Picasso and Monets– burnt to a crisp?
Picasso and Monets—Burnt To a Crisp?
by Leticia Marie Sanchez
Cultural Cocktail Hour® is a registered Trademark
Left: Matisse, Reading Girl in White and Yellow(1919)
Will she ever see the light of day?
Carmelized Monet. No, this is not a trendy Crème Brule whipped up by a chef obsessed with molecular gastronomy, but quite possibly one of the most heinous art crimes covered by Cultural Cocktail Hour.
Olga Dogaru, mother of art thief Radu Dogaru, confessed to using her oven to set ablaze seven masterpieces valued at between 100 and 200 million Euros including works by Picasso, Matisse, Gaugin (and two by Monet) as if they were no more than slices of pizza.
Dogaru’s son Radu was the ringleader of a group of six Romanian art thieves who broke into Rotterdam’s Kunsthal museum last October with a set of pliers. After her son’s arrest, Mama Dogaru hid the pilfered artworks in a graveyard in the village of Caracliu (Talk about unresponsive audiences).Then, Ms. Dogaru essentially transformed this case from art kidnapping to outright art murder.
What museums desire most is to retrieve their works. Ergo, most art thieves with an IQ higher than a gnat realize that keeping the works intact can be a future bargaining chip in order to reduce their sentences.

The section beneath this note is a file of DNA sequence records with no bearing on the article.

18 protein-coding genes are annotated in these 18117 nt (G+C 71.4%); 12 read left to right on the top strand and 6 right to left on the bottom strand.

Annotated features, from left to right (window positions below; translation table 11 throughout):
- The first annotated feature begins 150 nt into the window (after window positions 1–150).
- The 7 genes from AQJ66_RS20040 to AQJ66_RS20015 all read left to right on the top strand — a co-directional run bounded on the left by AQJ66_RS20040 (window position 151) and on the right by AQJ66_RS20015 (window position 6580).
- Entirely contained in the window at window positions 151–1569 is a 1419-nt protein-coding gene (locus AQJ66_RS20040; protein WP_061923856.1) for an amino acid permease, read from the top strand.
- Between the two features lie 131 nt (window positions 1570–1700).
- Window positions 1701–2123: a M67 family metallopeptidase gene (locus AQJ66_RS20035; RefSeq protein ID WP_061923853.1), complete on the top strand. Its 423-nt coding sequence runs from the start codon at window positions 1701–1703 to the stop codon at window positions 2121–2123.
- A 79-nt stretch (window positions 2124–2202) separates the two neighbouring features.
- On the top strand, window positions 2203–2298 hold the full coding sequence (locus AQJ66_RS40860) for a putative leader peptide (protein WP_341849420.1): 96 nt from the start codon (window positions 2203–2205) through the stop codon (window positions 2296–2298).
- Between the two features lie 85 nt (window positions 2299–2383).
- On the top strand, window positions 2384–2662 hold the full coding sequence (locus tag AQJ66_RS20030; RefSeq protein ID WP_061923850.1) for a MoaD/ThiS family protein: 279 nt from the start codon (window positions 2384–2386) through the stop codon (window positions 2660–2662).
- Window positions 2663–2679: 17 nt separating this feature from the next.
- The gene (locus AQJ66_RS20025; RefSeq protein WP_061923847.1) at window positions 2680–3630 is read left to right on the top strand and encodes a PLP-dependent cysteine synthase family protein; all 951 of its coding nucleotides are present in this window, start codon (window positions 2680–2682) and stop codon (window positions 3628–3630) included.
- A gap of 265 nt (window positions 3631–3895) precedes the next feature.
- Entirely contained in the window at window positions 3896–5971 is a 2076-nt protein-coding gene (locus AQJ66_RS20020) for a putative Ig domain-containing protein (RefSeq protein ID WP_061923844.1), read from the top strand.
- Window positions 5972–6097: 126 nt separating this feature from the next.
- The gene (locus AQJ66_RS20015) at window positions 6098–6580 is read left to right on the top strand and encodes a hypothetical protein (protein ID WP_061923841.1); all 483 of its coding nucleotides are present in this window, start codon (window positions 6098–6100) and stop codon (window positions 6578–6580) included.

In the dim attic of Ms. Dogaru’s mind, however, the light bulb went off a bit too late.
According to an interview with People magazine, Ms. Dogaru revealed her recent epiphany,
“I sense I made a big mistake.”
Alas, sense and sensibility does not seem to be her strong suit. Moreover, with the classic Parenting 101 mistakes exhibited by Mrs. Dogaru (enabling, aiding, abetting, barbecuing Cubist works), it was inevitable that her mama’s boy would not wind up an Eagle Scout.
Of course, now the case has its inevitable twist.
According to Reuters, forensic experts linked Mama Dogaru’s humble oven to the traces of a specific Prussian Blue paint in addition to other materials corresponding with the missing paintings.
And yet, despite all evidence to the contrary, her son now claims that his mother’s initial confession was all a lie. That if he is somehow transported away from the blasted Bucharest courtroom and allowed to be tried in the Netherlands, he will reveal the paintings’ location.
Recently, however, the trial was delayed due to offending footwear.
The art thief’s defense attorney donned blue suede shoes, which sent the judge into a tizzy. The judge fined the attorney more than 1400 dollars for his bold fashion sense.
Unfortunately for Radu, having an attorney who dresses like Elvis is the least of his problems.